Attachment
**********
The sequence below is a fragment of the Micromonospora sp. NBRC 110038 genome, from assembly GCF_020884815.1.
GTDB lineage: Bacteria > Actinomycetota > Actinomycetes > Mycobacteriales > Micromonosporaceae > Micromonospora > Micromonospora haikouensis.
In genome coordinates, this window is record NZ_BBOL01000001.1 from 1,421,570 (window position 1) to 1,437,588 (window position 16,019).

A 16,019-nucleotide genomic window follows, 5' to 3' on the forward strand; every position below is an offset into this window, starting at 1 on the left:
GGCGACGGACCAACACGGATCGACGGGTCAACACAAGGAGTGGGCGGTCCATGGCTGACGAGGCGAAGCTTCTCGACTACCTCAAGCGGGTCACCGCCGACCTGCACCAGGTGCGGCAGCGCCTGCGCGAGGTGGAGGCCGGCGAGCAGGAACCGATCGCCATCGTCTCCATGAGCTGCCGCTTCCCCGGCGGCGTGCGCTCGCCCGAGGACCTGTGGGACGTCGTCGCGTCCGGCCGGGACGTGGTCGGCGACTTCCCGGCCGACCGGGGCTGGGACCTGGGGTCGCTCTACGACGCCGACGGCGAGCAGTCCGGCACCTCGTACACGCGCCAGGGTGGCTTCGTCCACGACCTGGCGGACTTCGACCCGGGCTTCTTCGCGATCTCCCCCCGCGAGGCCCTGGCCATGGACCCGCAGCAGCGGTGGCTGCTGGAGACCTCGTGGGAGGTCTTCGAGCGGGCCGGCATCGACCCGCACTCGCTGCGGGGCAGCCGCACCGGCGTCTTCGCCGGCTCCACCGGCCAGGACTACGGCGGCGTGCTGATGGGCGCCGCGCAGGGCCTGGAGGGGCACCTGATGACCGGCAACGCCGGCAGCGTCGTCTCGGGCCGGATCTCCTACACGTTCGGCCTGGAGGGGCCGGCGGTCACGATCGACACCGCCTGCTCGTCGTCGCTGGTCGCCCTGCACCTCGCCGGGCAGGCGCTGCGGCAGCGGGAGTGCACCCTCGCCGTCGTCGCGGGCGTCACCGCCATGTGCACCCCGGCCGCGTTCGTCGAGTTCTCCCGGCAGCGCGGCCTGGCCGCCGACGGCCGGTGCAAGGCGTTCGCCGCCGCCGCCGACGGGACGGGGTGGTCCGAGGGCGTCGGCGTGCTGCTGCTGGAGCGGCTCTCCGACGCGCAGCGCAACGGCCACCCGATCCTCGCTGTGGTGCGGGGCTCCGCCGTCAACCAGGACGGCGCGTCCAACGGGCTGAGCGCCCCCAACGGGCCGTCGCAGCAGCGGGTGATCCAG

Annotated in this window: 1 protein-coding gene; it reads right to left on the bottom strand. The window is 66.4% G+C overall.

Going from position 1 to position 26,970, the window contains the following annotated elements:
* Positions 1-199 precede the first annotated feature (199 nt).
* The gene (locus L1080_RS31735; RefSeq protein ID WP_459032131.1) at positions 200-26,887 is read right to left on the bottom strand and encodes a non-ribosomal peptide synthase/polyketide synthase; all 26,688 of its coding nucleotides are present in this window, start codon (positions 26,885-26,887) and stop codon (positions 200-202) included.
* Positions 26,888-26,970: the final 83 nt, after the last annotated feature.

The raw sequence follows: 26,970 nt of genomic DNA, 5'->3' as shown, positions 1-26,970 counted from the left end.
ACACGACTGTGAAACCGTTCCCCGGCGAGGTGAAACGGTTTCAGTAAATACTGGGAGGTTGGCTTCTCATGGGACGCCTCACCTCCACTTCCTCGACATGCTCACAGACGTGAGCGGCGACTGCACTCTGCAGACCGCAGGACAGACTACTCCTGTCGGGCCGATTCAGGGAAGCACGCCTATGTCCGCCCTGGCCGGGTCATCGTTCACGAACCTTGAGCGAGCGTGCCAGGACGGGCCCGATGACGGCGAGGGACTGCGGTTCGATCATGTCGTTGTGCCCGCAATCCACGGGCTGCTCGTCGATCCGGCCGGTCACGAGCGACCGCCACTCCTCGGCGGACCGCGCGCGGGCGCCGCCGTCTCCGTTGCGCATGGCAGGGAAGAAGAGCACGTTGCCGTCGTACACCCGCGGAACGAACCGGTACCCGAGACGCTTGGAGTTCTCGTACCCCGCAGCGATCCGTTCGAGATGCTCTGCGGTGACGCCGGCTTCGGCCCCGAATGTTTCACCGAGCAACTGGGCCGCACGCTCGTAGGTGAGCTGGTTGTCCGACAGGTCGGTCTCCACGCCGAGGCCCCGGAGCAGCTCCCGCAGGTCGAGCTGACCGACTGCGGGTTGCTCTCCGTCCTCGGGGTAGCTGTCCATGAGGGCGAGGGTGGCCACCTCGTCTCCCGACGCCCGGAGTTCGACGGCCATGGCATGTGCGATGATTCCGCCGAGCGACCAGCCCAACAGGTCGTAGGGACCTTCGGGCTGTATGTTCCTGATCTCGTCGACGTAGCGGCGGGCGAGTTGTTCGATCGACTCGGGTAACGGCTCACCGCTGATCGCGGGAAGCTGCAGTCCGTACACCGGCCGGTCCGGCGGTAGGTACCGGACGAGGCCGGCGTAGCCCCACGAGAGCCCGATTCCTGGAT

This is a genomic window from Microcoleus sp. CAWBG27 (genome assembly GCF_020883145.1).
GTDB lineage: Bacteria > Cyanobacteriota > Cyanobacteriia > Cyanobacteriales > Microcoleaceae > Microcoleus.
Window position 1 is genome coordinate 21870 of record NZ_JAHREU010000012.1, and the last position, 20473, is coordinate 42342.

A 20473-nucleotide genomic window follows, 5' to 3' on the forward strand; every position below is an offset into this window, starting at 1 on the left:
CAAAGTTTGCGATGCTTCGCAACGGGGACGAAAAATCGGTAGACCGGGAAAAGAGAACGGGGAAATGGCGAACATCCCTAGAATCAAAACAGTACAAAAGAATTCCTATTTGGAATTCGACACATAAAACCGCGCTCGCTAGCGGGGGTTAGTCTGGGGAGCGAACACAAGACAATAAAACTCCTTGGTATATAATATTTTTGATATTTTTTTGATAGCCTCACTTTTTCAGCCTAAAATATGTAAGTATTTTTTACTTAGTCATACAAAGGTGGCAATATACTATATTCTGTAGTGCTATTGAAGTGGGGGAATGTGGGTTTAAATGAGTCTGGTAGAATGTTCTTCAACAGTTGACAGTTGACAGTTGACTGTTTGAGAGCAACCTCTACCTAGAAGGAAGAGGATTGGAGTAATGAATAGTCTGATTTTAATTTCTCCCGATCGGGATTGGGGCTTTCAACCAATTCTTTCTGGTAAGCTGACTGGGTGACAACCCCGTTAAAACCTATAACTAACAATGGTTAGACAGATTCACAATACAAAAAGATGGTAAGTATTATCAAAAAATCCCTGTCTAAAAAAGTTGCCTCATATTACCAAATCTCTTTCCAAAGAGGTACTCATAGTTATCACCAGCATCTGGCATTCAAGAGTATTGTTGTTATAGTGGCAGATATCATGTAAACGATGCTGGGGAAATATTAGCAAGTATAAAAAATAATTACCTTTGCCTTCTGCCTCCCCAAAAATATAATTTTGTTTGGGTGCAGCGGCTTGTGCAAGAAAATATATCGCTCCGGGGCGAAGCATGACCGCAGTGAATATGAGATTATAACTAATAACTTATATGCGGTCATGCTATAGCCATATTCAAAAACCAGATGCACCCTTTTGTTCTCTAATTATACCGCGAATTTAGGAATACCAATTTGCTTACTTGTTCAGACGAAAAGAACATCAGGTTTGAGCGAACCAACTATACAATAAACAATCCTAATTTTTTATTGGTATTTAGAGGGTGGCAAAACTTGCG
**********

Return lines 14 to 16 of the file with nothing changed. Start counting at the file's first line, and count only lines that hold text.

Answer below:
GTDB lineage: Bacteria > Cyanobacteriota > Cyanobacteriia > Cyanobacteriales > Microcoleaceae > Microcoleus.
Window position 1 is genome coordinate 21870 of record NZ_JAHREU010000012.1, and the last position, 20473, is coordinate 42342.

A 20473-nucleotide genomic window follows, 5' to 3' on the forward strand; every position below is an offset into this window, starting at 1 on the left: